Points: Another way that I make a little extra, is to use search engine sites to do my internet browsing. The two most popular ones that I use are Mypoints.com and Swagbucks. Most of my searching is done through Swagbucks, which awards you points randomly during the day. You never know how many points you are going to get for a certain search but they add up over time. You can trade your points on both sites for gift cards or Paypal payouts. I typically use these sites to get giftcards for places we would normally not spend money but really like such as Starbucks, Panera or AMC theaters.

Cash Rebates: If you are going to shop online, you might as well earn a little money while doing it. I use Ebates.com to start most of my shopping trips on the internet. They have the largest list of online retailers and when you start off selecting a retailer through their sites, you earn a certain percentage back in cash. Just from this past Christmas, I earned approximately $50 that will be coming to me in a check in mid-February. They payout every three months and you have to have a minimum amount before they will cut a check. They also offer sign up bonuses, so look for that before you sign up for them.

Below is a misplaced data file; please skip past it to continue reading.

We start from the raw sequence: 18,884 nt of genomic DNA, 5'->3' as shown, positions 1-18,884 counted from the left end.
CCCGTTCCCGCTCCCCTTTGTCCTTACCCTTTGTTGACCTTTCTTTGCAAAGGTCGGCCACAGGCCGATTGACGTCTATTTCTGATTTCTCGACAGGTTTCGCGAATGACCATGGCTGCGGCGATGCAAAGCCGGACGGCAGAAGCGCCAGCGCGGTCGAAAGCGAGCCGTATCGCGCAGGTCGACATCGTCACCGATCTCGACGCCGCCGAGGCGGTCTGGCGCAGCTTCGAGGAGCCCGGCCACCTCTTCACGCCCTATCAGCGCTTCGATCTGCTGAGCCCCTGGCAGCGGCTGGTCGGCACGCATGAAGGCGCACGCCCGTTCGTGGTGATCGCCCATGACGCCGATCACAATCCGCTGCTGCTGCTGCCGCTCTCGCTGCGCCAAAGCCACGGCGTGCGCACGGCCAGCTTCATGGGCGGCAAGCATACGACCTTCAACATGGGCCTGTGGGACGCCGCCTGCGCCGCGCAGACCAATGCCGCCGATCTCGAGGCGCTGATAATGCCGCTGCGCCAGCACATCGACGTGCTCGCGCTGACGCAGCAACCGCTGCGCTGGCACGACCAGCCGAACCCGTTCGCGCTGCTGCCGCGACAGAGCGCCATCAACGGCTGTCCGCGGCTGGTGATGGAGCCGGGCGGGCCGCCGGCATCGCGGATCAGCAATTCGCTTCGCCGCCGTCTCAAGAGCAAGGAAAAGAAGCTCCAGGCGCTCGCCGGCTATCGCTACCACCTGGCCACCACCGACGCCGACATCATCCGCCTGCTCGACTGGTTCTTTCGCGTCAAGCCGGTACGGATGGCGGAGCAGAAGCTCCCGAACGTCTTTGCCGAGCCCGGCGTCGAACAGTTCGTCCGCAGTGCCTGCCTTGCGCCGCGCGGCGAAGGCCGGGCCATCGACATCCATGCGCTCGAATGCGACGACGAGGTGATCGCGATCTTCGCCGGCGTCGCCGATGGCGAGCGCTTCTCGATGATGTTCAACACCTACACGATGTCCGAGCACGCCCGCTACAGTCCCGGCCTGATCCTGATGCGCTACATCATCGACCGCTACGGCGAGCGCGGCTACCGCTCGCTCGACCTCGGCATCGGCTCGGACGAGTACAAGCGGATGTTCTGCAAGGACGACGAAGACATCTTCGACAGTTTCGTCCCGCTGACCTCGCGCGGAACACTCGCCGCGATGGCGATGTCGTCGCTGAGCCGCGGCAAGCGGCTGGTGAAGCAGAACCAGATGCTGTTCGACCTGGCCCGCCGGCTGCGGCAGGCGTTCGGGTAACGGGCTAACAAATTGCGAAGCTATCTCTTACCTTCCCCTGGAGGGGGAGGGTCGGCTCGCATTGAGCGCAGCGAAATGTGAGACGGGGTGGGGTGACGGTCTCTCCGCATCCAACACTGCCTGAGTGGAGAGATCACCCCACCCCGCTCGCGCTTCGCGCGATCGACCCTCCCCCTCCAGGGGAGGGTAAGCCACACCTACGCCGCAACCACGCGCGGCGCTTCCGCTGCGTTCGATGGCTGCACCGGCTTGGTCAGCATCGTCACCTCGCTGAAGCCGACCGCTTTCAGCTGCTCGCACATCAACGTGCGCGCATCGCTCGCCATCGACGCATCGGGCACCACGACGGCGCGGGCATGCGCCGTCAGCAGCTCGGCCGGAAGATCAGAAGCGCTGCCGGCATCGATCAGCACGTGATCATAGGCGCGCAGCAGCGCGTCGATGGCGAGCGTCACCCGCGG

Contests: This one is hit or miss but I have found pretty good luck in signing up for online contests. I sign up for giveaways that are being held on the regular blog sites that I read but I also sign up for giveaways from manufacturers. I won two contests on Monday this week, awarding me free juice coupons ($9 value) and a free book ($10 value). I have also won a $100 Publix giftcard, $70 running shirt and $100 in cash from signing up on online contests. It is not a reliable way to make money but it doesn’t take much time and it is fun when you win.